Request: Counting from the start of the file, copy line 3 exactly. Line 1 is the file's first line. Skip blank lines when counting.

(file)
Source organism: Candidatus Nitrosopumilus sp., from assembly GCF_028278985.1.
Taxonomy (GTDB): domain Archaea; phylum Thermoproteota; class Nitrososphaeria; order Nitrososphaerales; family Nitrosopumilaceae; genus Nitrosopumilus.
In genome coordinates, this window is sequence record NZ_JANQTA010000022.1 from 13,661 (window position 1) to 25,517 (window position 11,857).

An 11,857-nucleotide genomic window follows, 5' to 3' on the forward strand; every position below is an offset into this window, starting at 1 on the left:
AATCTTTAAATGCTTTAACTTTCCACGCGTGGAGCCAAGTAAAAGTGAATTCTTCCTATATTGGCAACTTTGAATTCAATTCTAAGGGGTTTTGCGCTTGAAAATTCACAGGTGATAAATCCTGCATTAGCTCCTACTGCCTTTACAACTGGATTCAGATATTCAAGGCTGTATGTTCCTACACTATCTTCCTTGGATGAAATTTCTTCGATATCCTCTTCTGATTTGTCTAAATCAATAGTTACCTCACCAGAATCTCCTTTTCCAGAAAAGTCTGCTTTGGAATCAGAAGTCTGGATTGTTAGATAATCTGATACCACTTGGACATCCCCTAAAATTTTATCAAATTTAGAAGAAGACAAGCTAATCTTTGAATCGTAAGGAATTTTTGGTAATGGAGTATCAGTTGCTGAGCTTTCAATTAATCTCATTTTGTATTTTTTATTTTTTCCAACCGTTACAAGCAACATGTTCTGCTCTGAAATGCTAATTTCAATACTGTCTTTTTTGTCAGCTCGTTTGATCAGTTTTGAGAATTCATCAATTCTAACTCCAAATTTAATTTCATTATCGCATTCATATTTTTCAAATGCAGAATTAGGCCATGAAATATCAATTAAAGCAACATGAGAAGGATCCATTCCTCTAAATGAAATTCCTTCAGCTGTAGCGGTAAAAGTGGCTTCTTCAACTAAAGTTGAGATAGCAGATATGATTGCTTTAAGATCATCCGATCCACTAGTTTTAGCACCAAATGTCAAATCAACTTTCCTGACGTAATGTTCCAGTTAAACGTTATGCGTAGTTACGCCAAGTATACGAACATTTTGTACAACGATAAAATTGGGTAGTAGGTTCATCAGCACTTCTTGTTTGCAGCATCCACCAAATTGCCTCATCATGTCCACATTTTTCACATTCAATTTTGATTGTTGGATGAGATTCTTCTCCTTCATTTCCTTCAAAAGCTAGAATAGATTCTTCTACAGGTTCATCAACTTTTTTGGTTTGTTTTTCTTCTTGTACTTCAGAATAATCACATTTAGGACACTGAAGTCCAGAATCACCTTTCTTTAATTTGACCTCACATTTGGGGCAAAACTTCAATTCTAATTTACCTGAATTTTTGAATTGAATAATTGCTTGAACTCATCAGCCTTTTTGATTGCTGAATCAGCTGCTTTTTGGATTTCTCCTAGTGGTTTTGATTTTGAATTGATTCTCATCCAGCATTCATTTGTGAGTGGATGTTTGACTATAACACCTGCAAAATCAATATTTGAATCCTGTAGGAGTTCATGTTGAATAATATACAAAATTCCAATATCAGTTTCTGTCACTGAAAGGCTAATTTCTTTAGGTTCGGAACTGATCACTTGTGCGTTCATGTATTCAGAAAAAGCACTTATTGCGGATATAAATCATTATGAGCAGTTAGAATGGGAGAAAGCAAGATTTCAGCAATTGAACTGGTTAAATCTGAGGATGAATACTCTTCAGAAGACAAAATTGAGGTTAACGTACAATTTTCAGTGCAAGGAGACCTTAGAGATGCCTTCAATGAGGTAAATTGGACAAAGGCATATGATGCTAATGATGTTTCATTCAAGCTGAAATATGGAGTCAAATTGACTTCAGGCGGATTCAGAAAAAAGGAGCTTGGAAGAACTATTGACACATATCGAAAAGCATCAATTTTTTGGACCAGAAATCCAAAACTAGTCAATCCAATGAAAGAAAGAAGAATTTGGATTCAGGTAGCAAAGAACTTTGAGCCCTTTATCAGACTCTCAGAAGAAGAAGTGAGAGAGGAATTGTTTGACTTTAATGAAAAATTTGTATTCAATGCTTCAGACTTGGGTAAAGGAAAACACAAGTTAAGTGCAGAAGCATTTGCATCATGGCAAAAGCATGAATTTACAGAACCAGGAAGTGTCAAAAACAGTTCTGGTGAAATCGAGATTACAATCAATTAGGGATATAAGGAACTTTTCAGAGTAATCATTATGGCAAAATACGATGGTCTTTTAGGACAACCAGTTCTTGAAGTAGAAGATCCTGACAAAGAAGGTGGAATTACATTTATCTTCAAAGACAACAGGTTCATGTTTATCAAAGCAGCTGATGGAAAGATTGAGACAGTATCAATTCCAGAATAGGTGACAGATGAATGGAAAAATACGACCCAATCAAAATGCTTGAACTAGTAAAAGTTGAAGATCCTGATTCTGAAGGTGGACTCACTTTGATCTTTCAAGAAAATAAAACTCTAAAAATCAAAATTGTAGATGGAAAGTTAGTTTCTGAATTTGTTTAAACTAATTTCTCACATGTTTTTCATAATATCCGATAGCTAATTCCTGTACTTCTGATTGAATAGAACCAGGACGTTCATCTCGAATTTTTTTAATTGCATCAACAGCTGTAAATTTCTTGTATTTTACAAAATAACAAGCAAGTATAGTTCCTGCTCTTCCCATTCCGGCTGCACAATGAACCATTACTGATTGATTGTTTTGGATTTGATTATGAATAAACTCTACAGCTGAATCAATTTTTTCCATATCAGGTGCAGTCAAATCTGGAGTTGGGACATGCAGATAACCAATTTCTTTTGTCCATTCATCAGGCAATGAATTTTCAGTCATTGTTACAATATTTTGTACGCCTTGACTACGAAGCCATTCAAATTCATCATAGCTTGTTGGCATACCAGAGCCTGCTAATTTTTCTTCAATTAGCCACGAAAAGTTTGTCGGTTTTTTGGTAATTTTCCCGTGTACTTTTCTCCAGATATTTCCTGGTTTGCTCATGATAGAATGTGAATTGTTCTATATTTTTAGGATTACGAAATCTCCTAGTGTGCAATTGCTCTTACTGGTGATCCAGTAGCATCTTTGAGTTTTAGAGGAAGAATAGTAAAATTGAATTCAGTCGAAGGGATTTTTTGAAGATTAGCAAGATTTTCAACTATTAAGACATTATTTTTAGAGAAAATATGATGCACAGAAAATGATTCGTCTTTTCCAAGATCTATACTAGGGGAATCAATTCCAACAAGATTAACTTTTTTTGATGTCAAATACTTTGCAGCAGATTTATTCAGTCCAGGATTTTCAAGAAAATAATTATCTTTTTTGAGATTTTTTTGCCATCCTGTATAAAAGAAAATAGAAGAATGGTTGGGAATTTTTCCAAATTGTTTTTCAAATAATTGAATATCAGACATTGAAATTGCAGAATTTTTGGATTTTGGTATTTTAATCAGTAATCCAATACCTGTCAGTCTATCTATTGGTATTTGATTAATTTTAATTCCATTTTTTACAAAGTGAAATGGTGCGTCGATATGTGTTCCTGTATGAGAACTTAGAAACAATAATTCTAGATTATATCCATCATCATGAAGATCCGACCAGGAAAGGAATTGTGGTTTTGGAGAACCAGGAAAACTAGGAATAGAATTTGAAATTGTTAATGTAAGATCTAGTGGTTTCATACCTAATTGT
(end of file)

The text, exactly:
In genome coordinates, this window is sequence record NZ_JANQTA010000022.1 from 13,661 (window position 1) to 25,517 (window position 11,857).